Togo, like Angola, is a bit of a wildcard. With only one player that even a dedicated fan will have heard of (Arsenal's Adebayor), Togo could lose every game 4-nil or ride a good run into the quarters. There has been some shakiness with the squad, as the coach that got them through qualification was fired in January for a poor performance at the African Nations Cup and there has been some ugliness between the team and the national FA regarding payment and bonsues.

Considering these events and the relative unknown nature of most of the team, it would be easy to assume that Togo is going to be easy prey for the other countries in Group G. This would be too glib (shoutout to Matt Lauer), considering that these events could also have a galvanizing effect on the team and the unknown nature of the Togolese players could well be an advantage. While a poor performance seems more likely than a good one, it would be unwise to count out a team about which we know very little.

Tuesday, June 06, 2006

World Cup Preview - Group F

As we count down toward the World Cup Opening match on June 9th, The Middle Foam Finger will be offering capsule previews of each of the World Cup groups, one group per day.

Group F

Although some Australians and Japanese are quick to label Group F "The Group of Death", this is actually only the third-toughest group in the competition, although that shouldn't take away from the difficulty that both those nations will have in advancing. (As to why it isn't the G0D, it's that there are two elite teams in each of the two harder groups, with this group being closer to one elite team and 3 good teams.)

Bucking the alphabetical trend, let's start with Brazil. They are the strongest team in the field and the overwhelming favorite to win a consecutive World Cup, not to mention 3 out of the last 4 (in all of which they appeared in the final game). The star of the team and likely of the entire competition is Ronaldinho, who has already established himself as one of the Special Players, a talent that will be remembered by everybody who saw him play. He's joined in attack by a wealth of talent in Ronaldo, Adriano, Kaka and Robinho coming off the bench. None of these players had particularly good years with their club squads; however, it would be foolish to bet against them here, especially when they'll be surrounded by comparable talent.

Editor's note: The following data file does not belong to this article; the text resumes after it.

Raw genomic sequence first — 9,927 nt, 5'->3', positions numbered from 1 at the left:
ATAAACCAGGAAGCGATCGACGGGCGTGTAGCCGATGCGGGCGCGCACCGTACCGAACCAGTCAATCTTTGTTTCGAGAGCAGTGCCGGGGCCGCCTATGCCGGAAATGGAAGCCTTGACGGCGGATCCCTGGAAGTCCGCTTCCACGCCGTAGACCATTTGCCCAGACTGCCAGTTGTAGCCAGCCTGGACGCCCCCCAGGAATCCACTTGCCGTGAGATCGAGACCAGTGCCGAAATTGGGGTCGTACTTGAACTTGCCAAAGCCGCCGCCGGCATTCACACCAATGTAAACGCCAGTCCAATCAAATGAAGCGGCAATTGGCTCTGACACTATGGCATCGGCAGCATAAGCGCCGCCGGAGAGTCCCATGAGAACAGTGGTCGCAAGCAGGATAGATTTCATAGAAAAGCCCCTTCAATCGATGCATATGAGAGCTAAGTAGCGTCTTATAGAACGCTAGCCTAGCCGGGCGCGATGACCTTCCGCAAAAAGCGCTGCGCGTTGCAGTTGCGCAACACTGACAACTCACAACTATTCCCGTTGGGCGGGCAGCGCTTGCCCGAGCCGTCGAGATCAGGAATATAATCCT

Last time out, Brazil relied on a 3-5-1-1 formation that was build around 2 attacking wingbacks and two largely non-attacking midfielders in Kleberson and Gilberto Silva. This time around, the middle men are Emerson and Ze Roberto. While Emerson is a tremendously underrated two-way midfielder, it is interesting that the Brazilians are adopting a much more attacking formation and the question will have to be whether playing midfielders who will go forward will wind up biting them on the ass on defense.

The other question is whether they will play 4 or 5 in the back. Early indications are that they will go with 4, with 2 of those being Roberto Carlos and Cafu, meaning they have a grand total of 2 all-defense players on the pitch at any given time. This isn't as reckless as it sounds when you consider the ability of Brazil to hold the ball and to get back quickly, still, if the players up front stutter, Brazil could wind up like the 1982 squad, an offensive marvel that was snuffed by the stoic Italians.

The Aussies have recently become riled up by a comment made by US Coach Bruce Arena that they construed to mean that Australia is one of the weaker teams at the Cup. While the Aussies don't have much of a history in the competition, they do have a right to be somewhat optimistic, as they have a number of players playing in the best leagues in Europe.

Looking at the Oz roster, central defense is the area of concern as the players there are either aging, coming off of injuries or better suited to play on the flank. The hope must be that experienced keeper Mark Schwarzer will keep the defense organized and on alert. Like the Americans, the Aussies are a team first and should be difficult to break down, even for Brazil.

Croatia are a Middle Foam Finger favorite (courtesy of Rosco's globetrotting youth) and are a dangerous squad this time out, even if they don't have the attacking cachet of the legendary 1998 side. They've got quality all over the pitch without having an outstanding star, although creative midfielder (and son of the coach) Niko Krancjar has a chance to have a breakout performance.